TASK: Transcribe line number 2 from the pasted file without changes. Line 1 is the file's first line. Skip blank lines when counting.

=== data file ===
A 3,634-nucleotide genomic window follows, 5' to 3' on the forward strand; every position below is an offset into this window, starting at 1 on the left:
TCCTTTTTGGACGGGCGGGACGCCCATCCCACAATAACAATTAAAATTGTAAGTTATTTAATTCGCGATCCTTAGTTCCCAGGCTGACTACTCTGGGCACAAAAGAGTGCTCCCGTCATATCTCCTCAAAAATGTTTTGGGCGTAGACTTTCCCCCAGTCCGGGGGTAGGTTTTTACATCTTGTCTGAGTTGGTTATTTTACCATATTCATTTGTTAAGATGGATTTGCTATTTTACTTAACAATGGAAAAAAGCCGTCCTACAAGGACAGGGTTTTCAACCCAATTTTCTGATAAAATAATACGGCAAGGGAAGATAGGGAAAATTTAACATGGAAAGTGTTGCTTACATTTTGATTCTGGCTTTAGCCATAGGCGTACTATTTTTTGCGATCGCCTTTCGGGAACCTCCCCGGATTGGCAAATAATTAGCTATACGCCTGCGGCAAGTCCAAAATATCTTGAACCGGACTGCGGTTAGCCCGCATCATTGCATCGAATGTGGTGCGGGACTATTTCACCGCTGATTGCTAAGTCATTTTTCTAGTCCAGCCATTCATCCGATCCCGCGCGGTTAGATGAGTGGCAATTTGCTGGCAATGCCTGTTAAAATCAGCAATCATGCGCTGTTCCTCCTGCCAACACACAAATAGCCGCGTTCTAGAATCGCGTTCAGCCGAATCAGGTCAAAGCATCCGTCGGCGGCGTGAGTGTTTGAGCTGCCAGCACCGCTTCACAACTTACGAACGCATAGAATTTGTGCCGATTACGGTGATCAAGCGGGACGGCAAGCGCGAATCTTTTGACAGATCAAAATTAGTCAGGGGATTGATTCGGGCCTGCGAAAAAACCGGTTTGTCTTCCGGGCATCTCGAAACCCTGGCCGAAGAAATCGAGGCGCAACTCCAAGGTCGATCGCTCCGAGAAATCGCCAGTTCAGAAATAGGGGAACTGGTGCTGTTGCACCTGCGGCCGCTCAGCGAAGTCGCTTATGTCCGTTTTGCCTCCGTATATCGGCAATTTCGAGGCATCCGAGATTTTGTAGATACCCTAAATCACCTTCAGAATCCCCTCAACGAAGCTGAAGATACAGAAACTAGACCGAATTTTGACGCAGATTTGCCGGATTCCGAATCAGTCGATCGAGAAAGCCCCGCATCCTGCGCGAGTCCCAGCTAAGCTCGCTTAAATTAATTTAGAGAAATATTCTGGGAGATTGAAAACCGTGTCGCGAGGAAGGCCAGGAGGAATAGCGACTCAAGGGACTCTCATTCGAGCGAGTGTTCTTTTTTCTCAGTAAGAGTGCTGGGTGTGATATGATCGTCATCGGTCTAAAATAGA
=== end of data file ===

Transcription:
TCCTTTTTGGACGGGCGGGACGCCCATCCCACAATAACAATTAAAATTGTAAGTTATTTAATTCGCGATCCTTAGTTCCCAGGCTGACTACTCTGGGCACAAAAGAGTGCTCCCGTCATATCTCCTCAAAAATGTTTTGGGCGTAGACTTTCCCCCAGTCCGGGGGTAGGTTTTTACATCTTGTCTGAGTTGGTTATTTTACCATATTCATTTGTTAAGATGGATTTGCTATTTTACTTAACAATGGAAAAAAGCCGTCCTACAAGGACAGGGTTTTCAACCCAATTTTCTGATAAAATAATACGGCAAGGGAAGATAGGGAAAATTTAACATGGAAAGTGTTGCTTACATTTTGATTCTGGCTTTAGCCATAGGCGTACTATTTTTTGCGATCGCCTTTCGGGAACCTCCCCGGATTGGCAAATAATTAGCTATACGCCTGCGGCAAGTCCAAAATATCTTGAACCGGACTGCGGTTAGCCCGCATCATTGCATCGAATGTGGTGCGGGACTATTTCACCGCTGATTGCTAAGTCATTTTTCTAGTCCAGCCATTCATCCGATCCCGCGCGGTTAGATGAGTGGCAATTTGCTGGCAATGCCTGTTAAAATCAGCAATCATGCGCTGTTCCTCCTGCCAACACACAAATAGCCGCGTTCTAGAATCGCGTTCAGCCGAATCAGGTCAAAGCATCCGTCGGCGGCGTGAGTGTTTGAGCTGCCAGCACCGCTTCACAACTTACGAACGCATAGAATTTGTGCCGATTACGGTGATCAAGCGGGACGGCAAGCGCGAATCTTTTGACAGATCAAAATTAGTCAGGGGATTGATTCGGGCCTGCGAAAAAACCGGTTTGTCTTCCGGGCATCTCGAAACCCTGGCCGAAGAAATCGAGGCGCAACTCCAAGGTCGATCGCTCCGAGAAATCGCCAGTTCAGAAATAGGGGAACTGGTGCTGTTGCACCTGCGGCCGCTCAGCGAAGTCGCTTATGTCCGTTTTGCCTCCGTATATCGGCAATTTCGAGGCATCCGAGATTTTGTAGATACCCTAAATCACCTTCAGAATCCCCTCAACGAAGCTGAAGATACAGAAACTAGACCGAATTTTGACGCAGATTTGCCGGATTCCGAATCAGTCGATCGAGAAAGCCCCGCATCCTGCGCGAGTCCCAGCTAAGCTCGCTTAAATTAATTTAGAGAAATATTCTGGGAGATTGAAAACCGTGTCGCGAGGAAGGCCAGGAGGAATAGCGACTCAAGGGACTCTCATTCGAGCGAGTGTTCTTTTTTCTCAGTAAGAGTGCTGGGTGTGATATGATCGTCATCGGTCTAAAATAGA